Another option is that you can sign up your company card for a dining rewards program like United, Delta or Best Buy. These are all run by one parent company, so you have to pick one. Then, you can look up restaurants in the area you'll be in and find which participate. You get points for every dollar you spend (on your company card!) which eventually lead to rewards. It's a bit of work to remember to look up and find a participating restaurant while traveling, but if you're committed you can do it. These are often local restaurants that you wouldn't think of going to. This can be good and bad. Also, sometimes you can double dip and use a restaurant.com certificate and then get the points on the back end. Voila, you've just earned free beers after a hard day's work and also some airline miles.

OP, if there's a Whole Foods near your destinations, I would recommend them for healthy and organic meals.

The long and short of this is, based on the vague rules you've outlined, that you're going to need to become a loyal customer of one hotel chain and one restaurant chain - both of which offer rewards which can be converted to cash later.

At the end of this gig, you're going to have a pile of bought-5, eat free coupons and a lot of HHonors (or similar) points. Just be brand loyal to a hotel chain in your part of the world that has a national program.

bigdinkel said:   OP, if there's a Whole Foods near your destinations, I would recommend them for healthy and organic meals.So much for eating on $25/day.

I see your point, Mike. But an employee that goes to a grocery store upon arrival in a city for a week-long stay to pick up healthy and less expensive foods for breakfasts, etc, should be fine. A grocery run at the beginning of the week can save $50+ on restaurant breakfasts. We have employees that do this routinely and overall it saves us money.

dcwilbur said:   bigdinkel said:   OP, if there's a Whole Foods near your destinations, I would recommend them for healthy and organic meals.So much for eating on $25/day.

You can get lunch for under $8 a meal.

bigdinkel said:   You can get lunch for under $8 a meal.At Whole Foods?! Every time I go to the Whole Foods food bar (which I only do when on business travel), I try to get a reasonable amount of food. But the checkout insists that the food is $12+.

djtitati said:   Another option is that you can sign up your company card for a dining rewards program like United, Delta or Best Buy. These are all run by one parent company, so you have to pick one. Then, you can look up restaurants in the area you'll be in and find which participate. You get points for every dollar you spend (on your company card!) which eventually lead to rewards. It's a bit of work to remember to look up and find a participating restaurant while traveling, but if you're committed you can do it. These are often local restaurants that you wouldn't think of going to. This can be good and bad. Also, sometimes you can double dip and use a restaurant.com certificate and then get the points on the back end. Voila, you've just earned free beers after a hard day's work and also some airline miles.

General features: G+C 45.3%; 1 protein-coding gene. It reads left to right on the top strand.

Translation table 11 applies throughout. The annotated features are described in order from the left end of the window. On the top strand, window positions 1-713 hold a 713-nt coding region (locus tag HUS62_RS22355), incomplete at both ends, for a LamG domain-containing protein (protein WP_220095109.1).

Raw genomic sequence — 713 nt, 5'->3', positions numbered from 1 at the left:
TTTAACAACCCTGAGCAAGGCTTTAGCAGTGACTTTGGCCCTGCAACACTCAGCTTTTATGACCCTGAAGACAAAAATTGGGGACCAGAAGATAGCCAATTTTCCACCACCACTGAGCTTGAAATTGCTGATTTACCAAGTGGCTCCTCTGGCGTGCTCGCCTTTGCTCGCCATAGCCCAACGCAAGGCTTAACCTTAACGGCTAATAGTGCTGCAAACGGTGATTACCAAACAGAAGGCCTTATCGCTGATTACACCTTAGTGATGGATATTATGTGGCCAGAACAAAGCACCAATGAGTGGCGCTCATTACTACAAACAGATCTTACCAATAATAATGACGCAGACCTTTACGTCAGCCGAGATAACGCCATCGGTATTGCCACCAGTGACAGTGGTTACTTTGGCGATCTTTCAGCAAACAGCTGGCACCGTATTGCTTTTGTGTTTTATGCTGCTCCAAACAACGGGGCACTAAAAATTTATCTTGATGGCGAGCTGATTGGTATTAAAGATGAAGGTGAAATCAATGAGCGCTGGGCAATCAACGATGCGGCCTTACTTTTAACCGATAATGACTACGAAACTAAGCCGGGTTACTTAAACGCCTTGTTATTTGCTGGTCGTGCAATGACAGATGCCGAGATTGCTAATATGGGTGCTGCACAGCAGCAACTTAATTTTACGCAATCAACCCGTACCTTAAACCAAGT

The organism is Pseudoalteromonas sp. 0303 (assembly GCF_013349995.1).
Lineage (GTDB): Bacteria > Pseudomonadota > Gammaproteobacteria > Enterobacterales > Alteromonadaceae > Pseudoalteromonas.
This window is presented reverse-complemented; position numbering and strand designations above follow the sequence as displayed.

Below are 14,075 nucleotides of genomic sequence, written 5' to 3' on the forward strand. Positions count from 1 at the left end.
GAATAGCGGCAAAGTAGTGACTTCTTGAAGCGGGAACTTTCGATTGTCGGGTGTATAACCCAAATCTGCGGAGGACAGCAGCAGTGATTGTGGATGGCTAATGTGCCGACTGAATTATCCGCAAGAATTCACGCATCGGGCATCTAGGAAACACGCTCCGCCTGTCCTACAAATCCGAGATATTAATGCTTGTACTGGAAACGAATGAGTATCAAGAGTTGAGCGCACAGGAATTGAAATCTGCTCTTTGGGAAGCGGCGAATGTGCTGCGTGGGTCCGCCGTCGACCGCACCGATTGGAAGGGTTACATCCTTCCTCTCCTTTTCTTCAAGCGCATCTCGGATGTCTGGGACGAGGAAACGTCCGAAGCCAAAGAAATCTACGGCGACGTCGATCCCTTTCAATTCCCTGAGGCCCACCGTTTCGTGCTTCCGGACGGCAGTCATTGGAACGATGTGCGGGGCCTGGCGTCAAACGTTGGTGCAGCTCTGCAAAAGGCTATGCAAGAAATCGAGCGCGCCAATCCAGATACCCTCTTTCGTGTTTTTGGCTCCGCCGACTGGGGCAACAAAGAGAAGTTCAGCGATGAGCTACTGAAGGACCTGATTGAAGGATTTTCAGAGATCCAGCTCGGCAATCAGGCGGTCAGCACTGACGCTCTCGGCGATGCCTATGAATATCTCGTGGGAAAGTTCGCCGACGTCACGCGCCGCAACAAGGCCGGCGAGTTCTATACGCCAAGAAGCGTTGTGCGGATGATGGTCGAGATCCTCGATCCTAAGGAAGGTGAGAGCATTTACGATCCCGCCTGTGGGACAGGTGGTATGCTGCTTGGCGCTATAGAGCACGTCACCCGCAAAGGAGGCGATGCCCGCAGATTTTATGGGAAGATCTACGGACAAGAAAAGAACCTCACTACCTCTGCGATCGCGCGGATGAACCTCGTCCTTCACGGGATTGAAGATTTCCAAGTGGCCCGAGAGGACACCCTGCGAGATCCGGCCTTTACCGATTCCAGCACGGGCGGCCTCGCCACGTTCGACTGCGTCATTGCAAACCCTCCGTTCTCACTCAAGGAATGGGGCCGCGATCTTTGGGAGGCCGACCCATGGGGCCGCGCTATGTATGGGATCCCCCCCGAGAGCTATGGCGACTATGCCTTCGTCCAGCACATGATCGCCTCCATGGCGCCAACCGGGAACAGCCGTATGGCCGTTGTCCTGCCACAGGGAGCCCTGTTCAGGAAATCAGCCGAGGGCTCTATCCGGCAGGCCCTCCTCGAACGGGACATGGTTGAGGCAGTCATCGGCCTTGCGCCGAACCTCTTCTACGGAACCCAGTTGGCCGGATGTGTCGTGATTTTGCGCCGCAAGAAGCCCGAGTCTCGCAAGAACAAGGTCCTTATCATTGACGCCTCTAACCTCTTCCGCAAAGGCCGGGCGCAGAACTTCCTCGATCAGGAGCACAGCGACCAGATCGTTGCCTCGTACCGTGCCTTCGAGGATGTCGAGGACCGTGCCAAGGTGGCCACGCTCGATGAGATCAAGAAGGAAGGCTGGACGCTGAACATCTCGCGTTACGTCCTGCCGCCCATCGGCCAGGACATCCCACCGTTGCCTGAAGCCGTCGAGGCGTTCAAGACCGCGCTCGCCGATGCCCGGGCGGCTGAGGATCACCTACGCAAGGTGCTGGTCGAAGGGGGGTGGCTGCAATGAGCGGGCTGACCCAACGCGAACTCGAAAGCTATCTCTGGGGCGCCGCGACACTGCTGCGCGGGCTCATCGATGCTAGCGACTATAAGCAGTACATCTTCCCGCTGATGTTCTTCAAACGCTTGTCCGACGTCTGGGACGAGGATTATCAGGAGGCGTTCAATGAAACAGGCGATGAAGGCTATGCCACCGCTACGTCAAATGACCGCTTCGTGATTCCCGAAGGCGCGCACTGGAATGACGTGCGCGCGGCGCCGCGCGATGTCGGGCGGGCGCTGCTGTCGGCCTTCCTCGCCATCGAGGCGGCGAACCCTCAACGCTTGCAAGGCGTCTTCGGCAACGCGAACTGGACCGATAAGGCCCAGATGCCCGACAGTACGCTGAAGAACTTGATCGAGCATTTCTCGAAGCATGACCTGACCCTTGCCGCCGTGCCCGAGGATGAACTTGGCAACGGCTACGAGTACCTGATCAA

BB has restaurant partner program attached to their rewards zone program. I'd look into that if I had to eat at sit down places. The points can rack up and you would get BB certs.

BB also has several other partners you may be interested in such as
La Quinta hotels
"Get 750 Reward Zone« points for each stay at any La Quinta« Inns & Suites."

250 points get you $5 BB cert.

So with dining rewards programs like idine or the best buy one I'd have to link the company credit card with the transaction correct? Not 100% the company would be ok with linking the card to something like that but I think I'll look into it. I assume there wouldn't be any changes to the billing statement or anything?

PrincipalMember said:   watchtower7 said:   
Panera gives quite a bit back on their program. I highly recommend it.


Can you elaborate on this one? I am signed up for their card but I hardly get anything. When companies have this program where they kind of say, "use our rewards card - we will throw you a bone when we feel like it", you know that you are probably not getting much unless you eat there everyday.

I spent the summer in Del Mar, ate oatmeal everyday for breakfast, got all kinds of free coffee/deserts/seems like soup as well. I am guessing in the 5% Cash Back area.

bigdinkel said: You can get lunch for under $8 a meal.At Whole Foods?! Every time I go to the Whole Foods food bar (which I only do when on business travel), I try to get a reasonable amount of food. But the checkout insists that the food is $12+.

My whole foods in louisville has chicken and 2 sides for $8 or salmon and 2 sides for $10. When I used to eat a gigantic breakfast there (granola, yogurt, fresh fruit, coffee and a smoothie) it was $15, I feel your pain.

jacksodw said:   So with dining rewards programs like idine or the best buy one I'd have to link the company credit card with the transaction correct? Not 100% the company would be ok with linking the card to something like that but I think I'll look into it. I assume there wouldn't be any changes to the billing statement or anything?

The company would have no idea. Completely third party. All communications will goto your whatever contact info you provide.